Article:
Weird. You acknowledge that it is a possible effect, but then you say, as a seeming theorem, that it WILL make the problems worse, which of course would exclude said possibility.

                Can’t say it makes sense to me.

              • Ken B says:

                You out there DK? Since you had doubts about certain reading skills.

              • Major_Freedom says:

                Nice try, but this is ALSO a time when the problem is not my reading comprehension.

                Maybe you and DK could join a remedial class on argumentation and basic logic.

                Your problem is you don’t realize it when you are in the presence of superior argumentation, so you automatically assume the problem is with the other guy. Maybe it’s a self-esteem thing.

              • rob says:

                For the record, I am against both price controls and rationing.

                First assuming that the odd/even measure has no effect on total fills by the average driver and only affects the days they fill:

                With or without the measure the average length of line will be determined by (total number of fills / filling days).

                Intuitively it seems that the variance in queue length would be greater without the measure than with it (the group size is bigger and the maximum fills therefore also bigger) but maybe this is not statistically valid when the groups are really large like in NJ(?)

                If the measure does effect the total fills by the average driver then all bets are off. Some factors (like the one I mentioned) would lead to shorter lines. Others (like people always filling on the days they can even if they are not empty) would go the other way. One could not say which would win out overall.

  4. Ken B says:

    One question to ask is, will odd/even give me an incentive to line up to buy a smaller amount of gasoline that I otherwise would? It’s pretty clear that for many it will. After all the cost of missing a chance is higher the fewer chances you are allowed. So more small purchases mean longer lines. Since filling up involves some time overhead, this means more time in the line, for you and hence for others. A really simple model is each stop involves 1 time unit overhead, plus1 time unit for a small fill, and 2 time units for a big fill.

    It’s like old men with small bladders at the theatre.

  5. Don in NJ says:

    Odd/Even actually does not have any real effect or possibily a negative effect. As an example assume a 4 day period where a number of people have to get gas or plan to get gas. for simplicity lets assume there are 4000 people. that would be 1000 per day in line. But now lets put the restrictions in place – the same number of people have to get gas over those 4 days but on any given day only 2000 can get gas – so lets assume on average half go the first avalable day and the half the next available day- still 1000 car a day.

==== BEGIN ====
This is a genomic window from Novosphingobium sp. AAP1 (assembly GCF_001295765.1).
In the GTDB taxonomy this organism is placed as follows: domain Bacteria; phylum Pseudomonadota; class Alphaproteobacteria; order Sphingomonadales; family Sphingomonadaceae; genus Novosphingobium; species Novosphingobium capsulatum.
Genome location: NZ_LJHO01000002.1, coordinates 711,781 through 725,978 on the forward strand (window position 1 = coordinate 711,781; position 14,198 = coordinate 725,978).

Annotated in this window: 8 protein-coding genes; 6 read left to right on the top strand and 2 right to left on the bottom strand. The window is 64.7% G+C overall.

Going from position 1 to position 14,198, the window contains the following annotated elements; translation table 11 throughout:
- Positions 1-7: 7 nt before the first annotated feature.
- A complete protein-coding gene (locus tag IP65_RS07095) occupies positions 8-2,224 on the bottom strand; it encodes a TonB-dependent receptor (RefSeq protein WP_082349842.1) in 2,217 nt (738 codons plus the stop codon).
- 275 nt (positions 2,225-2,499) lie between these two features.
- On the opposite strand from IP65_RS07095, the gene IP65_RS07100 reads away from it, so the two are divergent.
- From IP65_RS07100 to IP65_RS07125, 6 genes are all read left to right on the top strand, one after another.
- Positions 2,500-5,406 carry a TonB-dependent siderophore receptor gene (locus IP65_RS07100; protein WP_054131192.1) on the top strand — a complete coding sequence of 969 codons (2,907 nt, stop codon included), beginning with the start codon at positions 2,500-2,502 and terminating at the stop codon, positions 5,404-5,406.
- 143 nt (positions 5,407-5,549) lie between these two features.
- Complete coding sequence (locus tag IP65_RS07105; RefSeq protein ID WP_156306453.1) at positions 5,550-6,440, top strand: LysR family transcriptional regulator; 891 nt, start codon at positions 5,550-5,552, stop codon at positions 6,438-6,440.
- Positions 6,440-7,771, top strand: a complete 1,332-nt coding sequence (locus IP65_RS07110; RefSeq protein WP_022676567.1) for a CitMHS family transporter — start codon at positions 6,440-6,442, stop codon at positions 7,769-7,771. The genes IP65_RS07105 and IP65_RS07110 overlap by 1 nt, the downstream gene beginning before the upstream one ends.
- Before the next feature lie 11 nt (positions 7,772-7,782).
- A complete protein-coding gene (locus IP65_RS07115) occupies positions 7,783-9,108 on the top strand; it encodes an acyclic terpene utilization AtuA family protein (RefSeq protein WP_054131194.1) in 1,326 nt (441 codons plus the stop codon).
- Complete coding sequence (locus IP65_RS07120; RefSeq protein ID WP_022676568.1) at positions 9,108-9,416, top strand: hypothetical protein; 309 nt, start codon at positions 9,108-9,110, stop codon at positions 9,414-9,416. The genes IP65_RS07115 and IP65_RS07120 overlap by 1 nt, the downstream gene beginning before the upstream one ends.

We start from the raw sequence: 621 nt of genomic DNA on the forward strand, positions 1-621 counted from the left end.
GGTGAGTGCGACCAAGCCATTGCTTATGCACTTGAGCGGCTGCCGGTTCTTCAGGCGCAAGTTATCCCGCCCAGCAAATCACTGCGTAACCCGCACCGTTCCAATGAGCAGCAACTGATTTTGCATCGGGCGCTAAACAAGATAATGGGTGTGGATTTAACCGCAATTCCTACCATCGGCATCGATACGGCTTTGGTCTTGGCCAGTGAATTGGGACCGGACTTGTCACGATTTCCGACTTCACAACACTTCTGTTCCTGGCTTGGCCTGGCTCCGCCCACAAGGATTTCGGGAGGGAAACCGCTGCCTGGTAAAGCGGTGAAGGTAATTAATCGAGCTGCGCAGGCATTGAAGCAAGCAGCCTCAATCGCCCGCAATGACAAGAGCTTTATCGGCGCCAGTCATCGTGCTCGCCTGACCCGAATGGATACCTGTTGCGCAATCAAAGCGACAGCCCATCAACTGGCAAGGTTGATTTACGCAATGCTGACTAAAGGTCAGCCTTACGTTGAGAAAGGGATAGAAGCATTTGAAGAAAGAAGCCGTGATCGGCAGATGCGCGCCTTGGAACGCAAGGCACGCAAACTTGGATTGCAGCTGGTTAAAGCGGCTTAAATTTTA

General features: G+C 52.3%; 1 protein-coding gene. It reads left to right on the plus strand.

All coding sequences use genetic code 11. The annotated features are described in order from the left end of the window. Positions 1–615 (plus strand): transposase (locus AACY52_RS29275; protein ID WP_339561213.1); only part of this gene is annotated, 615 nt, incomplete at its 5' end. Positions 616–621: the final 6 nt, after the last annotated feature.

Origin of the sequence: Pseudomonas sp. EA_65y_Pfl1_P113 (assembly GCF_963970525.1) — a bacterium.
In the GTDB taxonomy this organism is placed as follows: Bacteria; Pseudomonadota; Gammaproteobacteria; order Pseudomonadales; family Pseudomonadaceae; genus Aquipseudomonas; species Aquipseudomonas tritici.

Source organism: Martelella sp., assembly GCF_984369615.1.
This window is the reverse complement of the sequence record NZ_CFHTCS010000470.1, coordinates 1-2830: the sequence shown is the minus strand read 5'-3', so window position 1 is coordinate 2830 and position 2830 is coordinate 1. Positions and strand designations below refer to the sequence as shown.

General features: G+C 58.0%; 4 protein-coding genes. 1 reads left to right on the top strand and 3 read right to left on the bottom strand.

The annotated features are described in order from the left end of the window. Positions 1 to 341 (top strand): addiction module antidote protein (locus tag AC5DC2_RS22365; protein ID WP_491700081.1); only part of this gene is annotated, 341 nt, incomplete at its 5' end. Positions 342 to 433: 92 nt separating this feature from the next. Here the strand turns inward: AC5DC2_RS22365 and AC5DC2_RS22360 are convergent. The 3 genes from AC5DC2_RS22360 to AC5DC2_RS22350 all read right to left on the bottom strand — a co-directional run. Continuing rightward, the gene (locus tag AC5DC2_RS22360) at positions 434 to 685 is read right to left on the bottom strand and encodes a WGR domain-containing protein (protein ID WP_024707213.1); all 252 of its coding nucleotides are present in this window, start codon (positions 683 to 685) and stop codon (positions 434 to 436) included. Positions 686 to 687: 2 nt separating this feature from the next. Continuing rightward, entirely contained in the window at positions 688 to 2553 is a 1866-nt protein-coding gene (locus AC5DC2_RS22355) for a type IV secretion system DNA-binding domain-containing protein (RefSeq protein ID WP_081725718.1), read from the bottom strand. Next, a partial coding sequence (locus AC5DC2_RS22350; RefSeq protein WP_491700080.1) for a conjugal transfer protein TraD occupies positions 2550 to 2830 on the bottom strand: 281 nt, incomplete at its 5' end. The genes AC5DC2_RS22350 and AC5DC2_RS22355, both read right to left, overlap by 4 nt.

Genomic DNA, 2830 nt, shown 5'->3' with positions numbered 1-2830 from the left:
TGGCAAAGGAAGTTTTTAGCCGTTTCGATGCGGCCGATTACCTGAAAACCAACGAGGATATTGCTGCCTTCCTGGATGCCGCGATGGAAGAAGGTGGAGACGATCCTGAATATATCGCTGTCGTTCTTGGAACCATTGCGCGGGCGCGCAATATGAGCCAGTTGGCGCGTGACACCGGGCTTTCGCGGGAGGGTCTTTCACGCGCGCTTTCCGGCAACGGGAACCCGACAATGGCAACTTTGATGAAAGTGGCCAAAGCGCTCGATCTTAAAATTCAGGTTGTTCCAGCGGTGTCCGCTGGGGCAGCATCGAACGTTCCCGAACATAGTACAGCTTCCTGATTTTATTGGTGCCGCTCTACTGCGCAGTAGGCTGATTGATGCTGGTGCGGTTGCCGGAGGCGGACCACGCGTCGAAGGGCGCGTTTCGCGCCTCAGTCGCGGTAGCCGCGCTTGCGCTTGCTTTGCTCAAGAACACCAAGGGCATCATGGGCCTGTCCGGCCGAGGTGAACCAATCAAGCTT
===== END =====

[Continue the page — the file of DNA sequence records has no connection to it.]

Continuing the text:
Now add in the fact that this rationing is in effect in the first place- it causes panic- what if there is no gas when i need it???? i’ll just fill up today since i cant tomorrow. this results in even more people waiting in line with 1/2 to 3/4 full tanks. Lines get longer in this case.

    And we think these people can balance the budget – HA!

  6. Ken B says:

    The X gallon restriction is tricky. It could force me to line up more than once in a day to get sufficient gas, so by itself can makes lines longer. Lining up twice to buy 2X gas takes longer than lining up once to buy X, so everyone waits more.

    As I have remarked there are actually two things in demand here: gasoline and *spots in line*. Odd/Even has no direct effect on demand for gas (as rob notes it can have some disincentive effect). But it can strongly effect the demand for *spots.*

    • Ken B says:

      oops Twice for x vs once for 2X I meant

    • Bob Murphy says:

      Yeah that’s what I’m trying to nail down, Ken, before I write more on this. Surely even before the odd/even thing, if there is a humongous line and the guy at the front is not only filling up his tank, but also 50 gallons of additional containers, I’m thinking that would be prohibited.

      • Ken B says:

        I’m thinking so too, but I expect allowing it would shorten lines. I’m thinking in the comment above about X being less than a usual tank. So I can get a full tank, say 1.5X size, filled but in two stops.

        As long as there is overhead, and of course there is, and as long as the odd/even either
        1. turns someone away from an empty station
        2. causes him to make an extra stop
        then lines get *longer*

        If it unbalances lines then it makes things *worse* by increasing burdens on motorists. It will unbalance them if the odd/even is non uniform or if I must pass up short lines on my day off.
        Consider these 2 queues (no overhead) assumed to be in equilibrium (because of the odd even not allowing balancing)
        5 4 3 2 1
        3 2 1
        total waiting 21
        4 3 2 1
        4 3 2 1
        total waiting 20
        Overhead compounds the problem.

        Then there’s the whole issue of supplier incentives. Does it make sense to stay open past midnight? Under realistic conditions you get empty pumps, and drivers who cannot line up at 11:57.

        • Bob Murphy says:

          What do you mean by overhead?

        • Bob Murphy says:

          Ken don’t pull the trigger on this yet (assuming you’re even interested), but I am 95% sure I will write on this for an IER blog post. If I could outsource to your blog for a simple numerical example of how the odd/even thing can create more total waiting in line, that would be cool.

          However, if you did go down this path, you will have to try really hard to make it comprehensible to a lay reader.

          • Ken B says:

            I’ll hold off on doing anything Bob.
            By overhead I mean time other than filling. If the time at the pump were just time spent pumping then it would nbe proportional to the amount of gasoline. But it’s not, since there is time getting in and out of the car, paying etc. So when I construct an example I want 2 fills of size X to consaume more time than one fil of size 2X.

            That’s why my toy model has 1 unit overhead.
            In the example above everyone takes the same amount of time regardless of the amount they buy.